We often regard mathematics with a cold reverence. The discipline is driven by rules and principles that are eternal and stoic. There will never be a finite number of primes, for instance, and the digits of pi will go on forever.*

Beneath that certainty, however, lies a sublime attractiveness. A proof or equation can have an elegant, aesthetic effect. Mathematicians who study group theory, for example, analyze rules governing rotations or reflections. Visually, these transformations can appear as intensely beautiful symmetries, such as the radial patterns of snowflakes.

Some mathematicians and artists see a false choice between math and art. They choose not to choose. They ask questions using the language of numbers and group theory and find answers in metal, plastic, wood and computer screen. They weave, and they sketch, and they build. Many of them exchange ideas every year at the international Bridges conference on math and the arts or meet at the biennial Gathering 4 Gardner, named for Martin Gardner, who wrote the celebrated Mathematical Games column in this magazine for 25 years.

Now interest in math art appears to be blooming, shown by an uptick in exhibitions and even academic journals. Roots of the current wave go back to the end of the 20th century, but artists today call on a wider spectrum of mathematical muses and use more modern tools. Here are a few of the most striking works.

*Editor's Note: (9/10/18): This sentence from the print article was edited after posting to correct an error. The original stated there will never be a countable number of primes.

Manchester Illuminated Universal Turing Machine, #23 (1998)

Roman Verostko

Verostko trained as an artist in the 1940s, became a priest, left the priesthood, got married, dissected computers and learned to code in BASIC. He is a pioneer in algorithmic art, which generates new visions using computer programs, and he uses algorithms to guide the drawing arm of a pen plotter.

He created this piece in 1998 after reading about the universal Turing machine (UTM) in Roger Penrose’s 1989 book The Emperor’s New Mind. The machine is named for computational pioneer Alan Turing, and the universal version is a machine that could emulate the functions of every specialized Turing machine, which means it could theoretically compute anything that could be computed. When Verostko learned about the UTM, he thought of it as a kind of foundational text of our time, a creation that would change culture forever. Through his religious studies, he had long been enamored of illuminated manuscripts—handwritten medieval texts embellished with elaborate illustrations in gold or silver—and decided the UTM was contemporary work that deserved illumination.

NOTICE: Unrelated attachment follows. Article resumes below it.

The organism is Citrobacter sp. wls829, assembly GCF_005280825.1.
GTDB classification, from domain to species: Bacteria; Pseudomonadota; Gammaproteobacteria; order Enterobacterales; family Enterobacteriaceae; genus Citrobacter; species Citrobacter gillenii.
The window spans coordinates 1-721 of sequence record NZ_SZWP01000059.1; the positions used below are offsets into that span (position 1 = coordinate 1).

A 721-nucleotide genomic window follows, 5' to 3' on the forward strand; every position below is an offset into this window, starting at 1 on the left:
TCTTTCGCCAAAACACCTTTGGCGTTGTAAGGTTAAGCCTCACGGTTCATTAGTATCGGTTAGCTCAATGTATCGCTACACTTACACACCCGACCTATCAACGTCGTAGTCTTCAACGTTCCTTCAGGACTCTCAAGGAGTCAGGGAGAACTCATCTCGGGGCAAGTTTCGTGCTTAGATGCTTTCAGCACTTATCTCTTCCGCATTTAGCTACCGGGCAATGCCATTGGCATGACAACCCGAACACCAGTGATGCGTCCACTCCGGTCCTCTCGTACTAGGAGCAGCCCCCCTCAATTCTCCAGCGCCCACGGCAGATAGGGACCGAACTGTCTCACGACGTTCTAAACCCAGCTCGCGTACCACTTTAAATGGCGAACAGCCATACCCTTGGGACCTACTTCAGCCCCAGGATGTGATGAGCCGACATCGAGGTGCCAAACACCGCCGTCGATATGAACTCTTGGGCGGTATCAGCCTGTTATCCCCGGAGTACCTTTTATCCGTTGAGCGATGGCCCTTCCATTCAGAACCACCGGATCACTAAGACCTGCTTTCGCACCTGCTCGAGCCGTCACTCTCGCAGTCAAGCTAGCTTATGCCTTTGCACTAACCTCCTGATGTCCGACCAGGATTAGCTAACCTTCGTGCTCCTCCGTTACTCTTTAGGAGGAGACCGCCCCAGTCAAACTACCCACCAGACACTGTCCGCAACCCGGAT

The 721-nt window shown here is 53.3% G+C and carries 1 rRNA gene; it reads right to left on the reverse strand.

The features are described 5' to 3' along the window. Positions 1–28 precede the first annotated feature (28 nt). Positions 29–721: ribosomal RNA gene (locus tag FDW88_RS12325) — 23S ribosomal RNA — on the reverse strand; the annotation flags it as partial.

This UTM “text” (above) is binary code, a long string of 0s and 1s, the language of computers. As illuminations that evoke the work of medieval scribes, Verostko separately created abstract figures (left), produced with a plotter pen.

Borromean Rings Seifert Surface (2008)

Bathsheba Grossman

For more than a decade Grossman, who lives near Boston, has been using 3-D printing to forge mathematical sculptures out of metal. She delights in symmetries, impossibilities and the division of space. The three outer rings here do not touch one another but are still inextricably interlinked. If you remove one, the other two can separate. It is an ancient form called Borromean rings that is seen today in the logo of the International Mathematical Union.

The rings are members of a mathematical family of link forms, each member characterized by three closed curves with no two physically connected. Their interactions are of particular interest to mathematicians who work in knot theory. The surface bounded by the Borromean rings is called a Seifert surface.

Grossman’s sculpture is part knot theory and part puzzle. To highlight the curious swoops of the surface, she used a perforated texture that both plays with light and draws attention to the curious topography.

Buddhabrot (1993)

Melinda Green

In the late 20th century a pattern called the Mandelbrot set took much of the math and art worlds by storm. It was a fractal set named for Benoit B. Mandelbrot, the late French-American mathematician who was the first to organize fractals into a field worthy of investigation. His 1982 book The Fractal Geometry of Nature remains a classic.

The set starts with a point on a complex plane, represented by a two-dimensional graph, and that point is used as the initial value for a particular equation. After making the appropriate calculations, take the new answer and plug it back into the equation. Repeat. If the answers do not get too large—increasing a bit, decreasing a bit—then the initial point is in the set.

Plots of such sets show telltale shapes that repeat as you zoom in or out. But until the 1990s the Mandelbrot set had a standard appearance that made it look like a big bug, with little bugs scattered around its edges and smaller bugs attached to those bugs.

Green, a computer programmer, did not like the “bug body” look. So she hammered out a program that showed more detail about the way certain points hopscotch around the plane. What appeared on her monitor was spooky. “I don’t know if I literally pinched myself,” she says. The image was a convincing facsimile of the Buddha, and Green revised the code to accentuate different colors. Many mathematicians compare the abstractions of mathematics to spiritual experiences, and Green’s “Buddhabrot” invokes that bridge explicitly.